International pressure mounting to protect Alberta’s Castle wilderness: Clearcut logging threatens Waterton-Glacier International Peace Park

May 11, 2011

May 9, 2011 Press Release

International pressure mounting to protect Alberta’s Castle wilderness: Clearcut logging threatens Waterton-Glacier International Peace Park 

Stumping the Forest

May 4, 2011

This Op-Ed appeared in the April 20th Edition of the Lethbridge Herald

Stumping the Forest

 Lorne Fitch, P. Biol.

Usually people of my advanced age group are favorably disposed towards fiber, both for the physical constitution and the moral one. But, I find myself more and more anti-fiber when I witness the ongoing war in the woods over industrial, clear-cut logging. Each generation has its own rendezvous with the land; it would seem today’s Forest Service is at least a generation behind today’s public that want their forests managed for more than dimensional lumber. The specter of logging in the Castle River watershed, in southwestern Alberta reinforces this dichotomy. It follows pitched battles by concerned citizens over logging in the Ghost watershed, Bragg Creek area, Kananaskis and Crowsnest Pass.

The impression one is left with in reviewing the actions and intent of our Forest Service in these disputes is an agency out of touch, lacking a unifying sense of forest values. Observers might conclude that leaving forests to the care of the Forest Service is akin to leaving a pig under the protection of the butcher. In one case all that is left is the squeal, in the other just sawdust, stumps and sediment.

Forests are more, much more than fiber, described as dimensional lumber, fence posts and now bark mulch for landscaping.  But, fiber vision, a variant of tunnel vision, has become a debilitating disease in which perception and reason are restricted by arrogance and ignorance. Vision is further distorted by vested economic interests and politics. If left untended the malady progresses to a type of institutional blindness, in which no other forest attribute or value can be discerned. Its legacy, other than rotting stumps and eroding skid trails, includes streams filled with silt, a ravaged landscape that has lost visual interest, an unnatural quiet, with no trees to capture the wind or shelter birds and a vacant space, across which wildlife are reluctant to travel.

If there was an appropriate metaphor for the situation it would be a brain dead dinosaur, whose tail hasn’t yet got the message that forests are more than fiber. The tail, consisting of industrial clear-cuts, continues to swing wildly, crushing and smashing everything in its path. It is almost as if the sole goal of our Forest Service is to reset the geological clock back to a less biologically diverse time when there were only primordial pines and ferns.

As for the foresters that design the logging plans, the bureaucrats and politicians that push them over citizens’ concerns and the corporate directors who collect the profit from deforestation, they will soon be extinct. But we must give them their due; they are doing their very best to take with them creatures whose residence in these watersheds is at least 10,000 years longer than theirs. That which exploiters fail to value, or do not value, they take no trouble to comprehend. Of clean water, cutthroat trout, bull trout, grizzlies and connections only lip service is paid.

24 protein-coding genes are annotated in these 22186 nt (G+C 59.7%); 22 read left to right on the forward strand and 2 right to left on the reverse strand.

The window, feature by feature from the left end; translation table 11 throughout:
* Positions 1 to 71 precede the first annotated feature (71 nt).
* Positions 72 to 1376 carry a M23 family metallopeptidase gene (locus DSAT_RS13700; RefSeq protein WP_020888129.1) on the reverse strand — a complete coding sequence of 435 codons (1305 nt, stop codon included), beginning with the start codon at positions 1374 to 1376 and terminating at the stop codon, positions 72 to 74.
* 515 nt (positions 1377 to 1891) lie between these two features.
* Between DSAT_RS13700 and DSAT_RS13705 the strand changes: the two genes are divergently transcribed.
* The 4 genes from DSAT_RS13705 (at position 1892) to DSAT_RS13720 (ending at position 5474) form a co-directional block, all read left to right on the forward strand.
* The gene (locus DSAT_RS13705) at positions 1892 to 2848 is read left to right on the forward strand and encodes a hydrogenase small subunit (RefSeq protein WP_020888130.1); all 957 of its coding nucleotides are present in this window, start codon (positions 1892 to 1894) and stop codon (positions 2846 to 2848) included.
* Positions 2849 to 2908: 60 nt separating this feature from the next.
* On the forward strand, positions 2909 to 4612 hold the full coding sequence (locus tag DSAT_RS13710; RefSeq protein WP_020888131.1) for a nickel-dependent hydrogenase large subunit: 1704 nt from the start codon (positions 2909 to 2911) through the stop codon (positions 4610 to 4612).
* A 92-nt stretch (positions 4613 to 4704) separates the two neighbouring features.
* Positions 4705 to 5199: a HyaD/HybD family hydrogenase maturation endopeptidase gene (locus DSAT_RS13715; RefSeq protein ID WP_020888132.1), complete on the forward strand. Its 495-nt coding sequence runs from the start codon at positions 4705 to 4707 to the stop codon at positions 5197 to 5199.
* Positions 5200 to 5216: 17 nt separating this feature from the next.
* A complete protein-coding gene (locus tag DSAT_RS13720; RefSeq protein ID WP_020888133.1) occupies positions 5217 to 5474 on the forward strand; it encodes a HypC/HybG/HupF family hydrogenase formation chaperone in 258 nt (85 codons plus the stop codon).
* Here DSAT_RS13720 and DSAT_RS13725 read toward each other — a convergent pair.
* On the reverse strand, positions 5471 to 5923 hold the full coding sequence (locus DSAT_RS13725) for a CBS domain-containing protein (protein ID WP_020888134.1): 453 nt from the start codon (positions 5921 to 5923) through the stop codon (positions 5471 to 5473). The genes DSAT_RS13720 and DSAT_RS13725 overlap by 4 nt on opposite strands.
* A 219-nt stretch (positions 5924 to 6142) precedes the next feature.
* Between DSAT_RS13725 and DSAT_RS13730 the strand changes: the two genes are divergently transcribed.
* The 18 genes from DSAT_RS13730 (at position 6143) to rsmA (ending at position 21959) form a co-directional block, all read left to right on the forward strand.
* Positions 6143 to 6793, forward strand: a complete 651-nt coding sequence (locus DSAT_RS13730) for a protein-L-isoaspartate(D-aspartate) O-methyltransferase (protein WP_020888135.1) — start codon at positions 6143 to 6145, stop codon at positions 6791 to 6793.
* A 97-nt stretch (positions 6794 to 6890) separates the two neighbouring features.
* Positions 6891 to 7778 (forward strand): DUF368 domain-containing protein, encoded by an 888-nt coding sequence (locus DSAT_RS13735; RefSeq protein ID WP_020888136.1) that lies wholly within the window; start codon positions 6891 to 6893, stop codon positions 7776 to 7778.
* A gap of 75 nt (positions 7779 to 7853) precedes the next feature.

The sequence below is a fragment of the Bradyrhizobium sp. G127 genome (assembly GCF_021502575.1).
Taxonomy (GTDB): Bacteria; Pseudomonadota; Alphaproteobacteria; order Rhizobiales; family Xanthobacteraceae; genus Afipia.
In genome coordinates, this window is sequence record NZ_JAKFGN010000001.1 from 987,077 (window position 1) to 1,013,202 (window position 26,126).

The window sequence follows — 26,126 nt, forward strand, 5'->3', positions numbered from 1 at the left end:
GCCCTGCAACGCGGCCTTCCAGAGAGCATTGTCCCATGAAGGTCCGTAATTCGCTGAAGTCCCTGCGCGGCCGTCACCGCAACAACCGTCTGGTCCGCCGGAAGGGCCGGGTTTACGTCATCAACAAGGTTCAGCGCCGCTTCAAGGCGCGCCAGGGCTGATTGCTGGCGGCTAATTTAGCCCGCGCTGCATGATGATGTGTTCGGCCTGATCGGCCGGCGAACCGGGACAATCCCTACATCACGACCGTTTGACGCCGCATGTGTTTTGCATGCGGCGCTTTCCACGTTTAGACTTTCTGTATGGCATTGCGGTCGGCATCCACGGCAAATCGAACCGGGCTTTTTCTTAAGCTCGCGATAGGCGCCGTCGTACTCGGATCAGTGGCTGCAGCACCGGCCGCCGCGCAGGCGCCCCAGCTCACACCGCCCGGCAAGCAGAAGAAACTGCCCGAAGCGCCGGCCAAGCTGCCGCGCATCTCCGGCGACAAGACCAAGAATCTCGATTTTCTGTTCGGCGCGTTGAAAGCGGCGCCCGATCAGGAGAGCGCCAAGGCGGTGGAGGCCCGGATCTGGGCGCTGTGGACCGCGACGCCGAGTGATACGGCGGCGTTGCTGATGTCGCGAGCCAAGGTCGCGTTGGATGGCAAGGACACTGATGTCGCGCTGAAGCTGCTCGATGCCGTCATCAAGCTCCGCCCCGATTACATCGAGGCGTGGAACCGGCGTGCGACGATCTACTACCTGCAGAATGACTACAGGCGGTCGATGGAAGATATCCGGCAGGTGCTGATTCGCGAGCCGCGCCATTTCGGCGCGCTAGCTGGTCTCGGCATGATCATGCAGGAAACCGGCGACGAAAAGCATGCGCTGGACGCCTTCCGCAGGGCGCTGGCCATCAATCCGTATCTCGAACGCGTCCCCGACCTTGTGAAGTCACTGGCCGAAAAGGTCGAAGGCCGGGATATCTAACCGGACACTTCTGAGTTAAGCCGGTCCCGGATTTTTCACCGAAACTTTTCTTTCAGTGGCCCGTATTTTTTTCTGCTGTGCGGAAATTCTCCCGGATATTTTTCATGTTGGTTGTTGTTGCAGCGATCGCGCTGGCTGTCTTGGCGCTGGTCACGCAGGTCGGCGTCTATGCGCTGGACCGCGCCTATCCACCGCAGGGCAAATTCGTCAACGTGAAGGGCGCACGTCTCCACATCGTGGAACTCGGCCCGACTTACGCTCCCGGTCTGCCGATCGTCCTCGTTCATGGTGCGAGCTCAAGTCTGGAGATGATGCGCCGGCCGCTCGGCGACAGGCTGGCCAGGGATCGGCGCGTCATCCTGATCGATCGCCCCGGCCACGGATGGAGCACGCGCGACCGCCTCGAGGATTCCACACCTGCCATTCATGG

The forests of the Eastern Slopes of the Rocky Mountains were viewed by early policy makers as pivotal to the settlement and well-being of the area later to be known as Alberta and Saskatchewan. Hence, the forests were “reserved”, for water, local timber needs and to sustain wildlife. How quickly our Forest Service has forgotten history. The need for watershed protection and maintenance of biodiversity is not an artifact of history, but a compelling need for today (and the future). We need to learn to take our wealth from our forests in less damaging ways, and to realize wealth is also found in managing them for more than fiber. An intact forest is a symbol of progress, a landscape covered with stumps is not.

The Forest Service, in their antiquated public input process, sucks the oxygen out of legitimate debate over forest management with the time tested “DAD” approach (Decide-Advise-Defend). Whatever the public process is, the deal is rigged and participants end up wasting time and energy on something our Forest Service was really never engaged in anyway. Any good will engendered by asking the public to participate is squandered and rapidly evaporates into anger towards an agency still in a command and control mode. The rush to cut trees, because they are getting older supercedes forest management for multiple values and, meaningful engagement with Albertans who care about their forests.

I know there are still professionals in our Forest Service that care about forests and have the public interest as a focus. These voices of reason, of balance and of restraint are overwhelmed by the politics of timber harvest.

If, in the future, you plan to drink water, enjoy a forest landscape, fish and hunt or watch wildlife, now is the time to pay attention to the rapid industrialization of our forests. The focus should be less on wood fiber and more on moral fiber in forest management. A lack of public oversight now will doom us to a new Alberta coat of arms displaying a field of stumps where forests once stood.

December, 2010

Lorne Fitch is a Professional Biologist, a retired Fish and Wildlife Biologist and an Adjunct Professor with the University of Calgary.